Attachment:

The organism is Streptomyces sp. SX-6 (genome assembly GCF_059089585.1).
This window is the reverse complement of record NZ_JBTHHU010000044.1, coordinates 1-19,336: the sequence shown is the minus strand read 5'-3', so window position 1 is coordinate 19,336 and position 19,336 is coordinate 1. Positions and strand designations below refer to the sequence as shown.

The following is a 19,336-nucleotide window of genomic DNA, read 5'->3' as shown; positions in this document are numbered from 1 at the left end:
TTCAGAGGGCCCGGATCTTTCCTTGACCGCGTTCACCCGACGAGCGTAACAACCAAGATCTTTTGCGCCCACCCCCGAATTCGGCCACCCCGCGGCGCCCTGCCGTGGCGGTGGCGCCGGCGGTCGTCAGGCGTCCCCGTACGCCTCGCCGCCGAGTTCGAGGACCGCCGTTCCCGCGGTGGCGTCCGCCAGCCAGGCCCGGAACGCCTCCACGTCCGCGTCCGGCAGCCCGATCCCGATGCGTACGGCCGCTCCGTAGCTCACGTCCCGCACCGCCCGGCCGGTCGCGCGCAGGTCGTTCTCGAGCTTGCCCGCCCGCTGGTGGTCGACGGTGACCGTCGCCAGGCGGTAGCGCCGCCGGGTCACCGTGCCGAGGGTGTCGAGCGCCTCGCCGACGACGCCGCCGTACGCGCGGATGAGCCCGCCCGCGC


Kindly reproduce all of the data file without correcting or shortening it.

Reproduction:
The organism is Streptomyces sp. SX-6 (genome assembly GCF_059089585.1).
This window is the reverse complement of record NZ_JBTHHU010000044.1, coordinates 1-19,336: the sequence shown is the minus strand read 5'-3', so window position 1 is coordinate 19,336 and position 19,336 is coordinate 1. Positions and strand designations below refer to the sequence as shown.

The following is a 19,336-nucleotide window of genomic DNA, read 5'->3' as shown; positions in this document are numbered from 1 at the left end:
TTCAGAGGGCCCGGATCTTTCCTTGACCGCGTTCACCCGACGAGCGTAACAACCAAGATCTTTTGCGCCCACCCCCGAATTCGGCCACCCCGCGGCGCCCTGCCGTGGCGGTGGCGCCGGCGGTCGTCAGGCGTCCCCGTACGCCTCGCCGCCGAGTTCGAGGACCGCCGTTCCCGCGGTGGCGTCCGCCAGCCAGGCCCGGAACGCCTCCACGTCCGCGTCCGGCAGCCCGATCCCGATGCGTACGGCCGCTCCGTAGCTCACGTCCCGCACCGCCCGGCCGGTCGCGCGCAGGTCGTTCTCGAGCTTGCCCGCCCGCTGGTGGTCGACGGTGACCGTCGCCAGGCGGTAGCGCCGCCGGGTCACCGTGCCGAGGGTGTCGAGCGCCTCGCCGACGACGCCGCCGTACGCGCGGATGAGCCCGCCCGCGC